North Carolina Senate Passes Bill Requiring 72-Hour Abortion Waiting Period

Abortion rights activists shout slogans on day two of the  Democratic National Convention (DNC), in Charlotte, North Carolina
Abortion rights activists shout slogans on day two of the Democratic National Convention (DNC), in Charlotte, North Carolina on September 5, 2012. President Barack Obama's nomination acceptance speech, originally schecduled to take place at the Bank of America Stadium, will now take place indoors at the Time Warner Cable Arena because of concerns about severe weather, the Democratic National Convention Committee announced. PHOTO / ROBYN BECK (Photo credit should read ROBYN BECK/AFP/GettyImages)

By Marti Maguire

RALEIGH, N.C., June 1 (Reuters) - North Carolina is poised to become the fourth state to require women to wait 72 hours between consulting a doctor and having an abortion after the state legislature gave final approval to the measure on Monday.

The state Senate approved the longer waiting period by a 32-16 vote, after the House passed the bill in April.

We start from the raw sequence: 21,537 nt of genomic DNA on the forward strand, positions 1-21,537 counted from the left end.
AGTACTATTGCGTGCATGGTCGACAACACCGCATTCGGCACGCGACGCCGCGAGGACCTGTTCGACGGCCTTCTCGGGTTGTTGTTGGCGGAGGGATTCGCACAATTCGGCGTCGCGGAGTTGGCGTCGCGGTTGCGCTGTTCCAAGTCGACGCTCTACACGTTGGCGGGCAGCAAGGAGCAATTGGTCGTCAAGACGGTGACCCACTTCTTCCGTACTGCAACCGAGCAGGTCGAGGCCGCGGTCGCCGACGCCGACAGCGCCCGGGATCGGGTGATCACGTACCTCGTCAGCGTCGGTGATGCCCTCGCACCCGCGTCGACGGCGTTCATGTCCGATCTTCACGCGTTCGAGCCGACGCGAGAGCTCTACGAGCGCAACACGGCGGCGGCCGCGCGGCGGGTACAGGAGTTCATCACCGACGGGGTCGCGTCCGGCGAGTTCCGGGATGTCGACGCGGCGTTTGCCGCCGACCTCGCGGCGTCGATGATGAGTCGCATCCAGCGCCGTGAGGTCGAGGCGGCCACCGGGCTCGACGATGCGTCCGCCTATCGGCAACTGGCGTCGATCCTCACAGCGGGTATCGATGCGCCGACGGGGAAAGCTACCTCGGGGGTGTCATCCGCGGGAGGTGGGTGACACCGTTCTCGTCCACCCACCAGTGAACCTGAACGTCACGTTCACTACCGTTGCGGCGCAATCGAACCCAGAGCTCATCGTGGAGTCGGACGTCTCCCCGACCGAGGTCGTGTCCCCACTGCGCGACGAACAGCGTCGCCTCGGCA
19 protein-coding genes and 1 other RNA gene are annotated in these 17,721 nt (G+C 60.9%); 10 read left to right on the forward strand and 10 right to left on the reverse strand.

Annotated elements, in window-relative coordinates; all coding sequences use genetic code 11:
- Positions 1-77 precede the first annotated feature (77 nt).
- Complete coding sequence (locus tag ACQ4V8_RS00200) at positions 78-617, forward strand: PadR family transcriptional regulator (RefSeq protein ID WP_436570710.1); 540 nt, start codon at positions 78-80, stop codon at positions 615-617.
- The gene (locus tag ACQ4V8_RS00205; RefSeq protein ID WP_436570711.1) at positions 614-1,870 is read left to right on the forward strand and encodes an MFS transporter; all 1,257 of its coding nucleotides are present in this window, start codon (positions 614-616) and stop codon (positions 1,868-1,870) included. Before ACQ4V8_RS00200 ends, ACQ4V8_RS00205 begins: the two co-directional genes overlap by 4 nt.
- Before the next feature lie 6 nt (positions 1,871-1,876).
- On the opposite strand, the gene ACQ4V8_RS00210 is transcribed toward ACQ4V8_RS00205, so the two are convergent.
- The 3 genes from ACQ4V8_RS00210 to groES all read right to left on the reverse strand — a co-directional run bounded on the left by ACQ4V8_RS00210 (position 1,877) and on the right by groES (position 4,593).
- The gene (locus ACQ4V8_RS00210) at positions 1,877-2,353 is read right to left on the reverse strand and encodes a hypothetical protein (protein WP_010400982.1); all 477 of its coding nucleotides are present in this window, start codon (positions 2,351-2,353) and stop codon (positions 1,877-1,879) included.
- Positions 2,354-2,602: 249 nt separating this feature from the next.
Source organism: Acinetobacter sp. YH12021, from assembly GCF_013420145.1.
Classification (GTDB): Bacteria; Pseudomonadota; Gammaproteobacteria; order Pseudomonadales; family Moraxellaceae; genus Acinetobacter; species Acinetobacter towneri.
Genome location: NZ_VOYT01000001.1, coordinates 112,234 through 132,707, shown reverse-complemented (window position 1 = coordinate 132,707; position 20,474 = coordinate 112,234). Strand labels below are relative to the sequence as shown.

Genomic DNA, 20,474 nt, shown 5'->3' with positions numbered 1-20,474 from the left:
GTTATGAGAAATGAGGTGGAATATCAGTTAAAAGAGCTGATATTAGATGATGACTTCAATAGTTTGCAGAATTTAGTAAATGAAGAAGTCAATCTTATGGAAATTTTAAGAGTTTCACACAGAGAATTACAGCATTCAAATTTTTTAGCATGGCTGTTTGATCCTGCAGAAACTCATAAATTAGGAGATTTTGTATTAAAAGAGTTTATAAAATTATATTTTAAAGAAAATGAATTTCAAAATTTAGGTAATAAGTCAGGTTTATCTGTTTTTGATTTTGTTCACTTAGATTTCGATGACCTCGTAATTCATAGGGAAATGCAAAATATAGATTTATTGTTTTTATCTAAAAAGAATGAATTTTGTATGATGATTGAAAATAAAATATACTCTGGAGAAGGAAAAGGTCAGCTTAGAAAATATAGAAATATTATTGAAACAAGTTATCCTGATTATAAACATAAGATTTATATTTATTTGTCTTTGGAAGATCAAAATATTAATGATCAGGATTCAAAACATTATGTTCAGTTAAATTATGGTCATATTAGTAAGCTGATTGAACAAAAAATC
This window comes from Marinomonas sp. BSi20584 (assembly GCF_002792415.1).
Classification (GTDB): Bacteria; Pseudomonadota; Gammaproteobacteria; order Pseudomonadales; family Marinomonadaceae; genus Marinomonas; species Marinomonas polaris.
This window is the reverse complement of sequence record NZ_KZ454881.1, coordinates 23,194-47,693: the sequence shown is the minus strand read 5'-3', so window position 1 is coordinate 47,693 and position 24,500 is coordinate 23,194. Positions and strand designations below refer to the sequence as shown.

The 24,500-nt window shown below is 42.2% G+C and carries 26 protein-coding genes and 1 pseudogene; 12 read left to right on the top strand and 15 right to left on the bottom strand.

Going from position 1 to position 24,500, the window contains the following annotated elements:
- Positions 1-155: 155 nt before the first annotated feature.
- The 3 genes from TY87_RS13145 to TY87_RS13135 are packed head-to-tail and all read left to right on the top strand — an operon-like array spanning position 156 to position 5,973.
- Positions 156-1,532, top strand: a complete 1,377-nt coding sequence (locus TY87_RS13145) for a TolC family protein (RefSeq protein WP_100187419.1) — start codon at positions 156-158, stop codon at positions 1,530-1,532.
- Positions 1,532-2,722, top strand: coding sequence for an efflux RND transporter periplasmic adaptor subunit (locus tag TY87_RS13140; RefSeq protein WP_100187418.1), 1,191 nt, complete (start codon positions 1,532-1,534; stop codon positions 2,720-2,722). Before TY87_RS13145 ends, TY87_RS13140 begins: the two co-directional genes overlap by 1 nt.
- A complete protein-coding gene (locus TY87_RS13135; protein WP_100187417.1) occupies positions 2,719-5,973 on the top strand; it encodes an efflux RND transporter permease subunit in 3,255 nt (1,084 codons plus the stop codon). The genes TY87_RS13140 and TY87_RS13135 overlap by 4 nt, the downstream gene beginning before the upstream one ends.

Both chambers of the Republican-led legislature passed the measure by a wide-enough margin to override a possible veto by Republican Governor Pat McCrory.

If the measure becomes law, North Carolina will join Missouri, South Dakota and Utah in requiring a 72-hour waiting period. A total of 24 states require some waiting period before an abortion can be performed, and several are considering new or longer restrictions this year.

McCrory said during his gubernatorial campaign that he would not sign any measures that restricted access to abortion, although he has since signed into law tighter regulations for abortion providers. He has not commented specifically on the current bill but said last week he planned to veto several bills now being considered in the legislature.

Supporters of the measure said it would allow women to weigh more information before ending a pregnancy.

"The poorest decisions that we make are the ones we make under pressure or compulsively," Representative Jacqueline Schaffer, a Republican, said during the House debate.

State Senator Angela Bryant, a Democrat, called the measure an effort to block women's access to reproductive healthcare.

"There's no comparison to any other kind of healthcare situation in which we support government intrusion in this manner," Bryant said. (Editing by Barbara Goldberg and Peter Cooney)



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